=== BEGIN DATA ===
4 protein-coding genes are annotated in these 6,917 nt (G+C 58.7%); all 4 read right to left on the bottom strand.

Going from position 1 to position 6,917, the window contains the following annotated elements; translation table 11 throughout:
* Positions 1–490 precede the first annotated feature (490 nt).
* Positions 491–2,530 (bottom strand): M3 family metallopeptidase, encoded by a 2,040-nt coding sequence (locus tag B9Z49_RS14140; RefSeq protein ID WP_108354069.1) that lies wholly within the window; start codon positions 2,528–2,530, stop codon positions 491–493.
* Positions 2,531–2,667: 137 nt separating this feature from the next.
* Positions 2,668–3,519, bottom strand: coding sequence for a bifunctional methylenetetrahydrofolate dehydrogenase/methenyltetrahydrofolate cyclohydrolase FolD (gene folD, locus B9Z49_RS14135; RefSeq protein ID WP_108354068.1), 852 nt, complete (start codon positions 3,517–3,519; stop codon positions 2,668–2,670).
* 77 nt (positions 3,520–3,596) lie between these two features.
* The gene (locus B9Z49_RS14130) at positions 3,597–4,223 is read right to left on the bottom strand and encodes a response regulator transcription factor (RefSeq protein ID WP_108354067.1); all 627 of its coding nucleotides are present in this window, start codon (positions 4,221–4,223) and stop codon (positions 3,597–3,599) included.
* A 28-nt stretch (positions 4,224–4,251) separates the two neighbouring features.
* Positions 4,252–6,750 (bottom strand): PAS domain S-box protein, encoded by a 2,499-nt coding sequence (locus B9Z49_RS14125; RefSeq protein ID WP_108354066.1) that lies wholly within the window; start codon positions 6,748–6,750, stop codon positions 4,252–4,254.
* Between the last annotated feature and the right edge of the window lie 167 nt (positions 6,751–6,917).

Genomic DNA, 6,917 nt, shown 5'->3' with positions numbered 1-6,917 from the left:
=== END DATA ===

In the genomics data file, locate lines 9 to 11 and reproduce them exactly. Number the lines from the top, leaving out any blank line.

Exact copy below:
* A 28-nt stretch (positions 4,224–4,251) separates the two neighbouring features.
* Positions 4,252–6,750 (bottom strand): PAS domain S-box protein, encoded by a 2,499-nt coding sequence (locus B9Z49_RS14125; RefSeq protein ID WP_108354066.1) that lies wholly within the window; start codon positions 6,748–6,750, stop codon positions 4,252–4,254.
* Between the last annotated feature and the right edge of the window lie 167 nt (positions 6,751–6,917).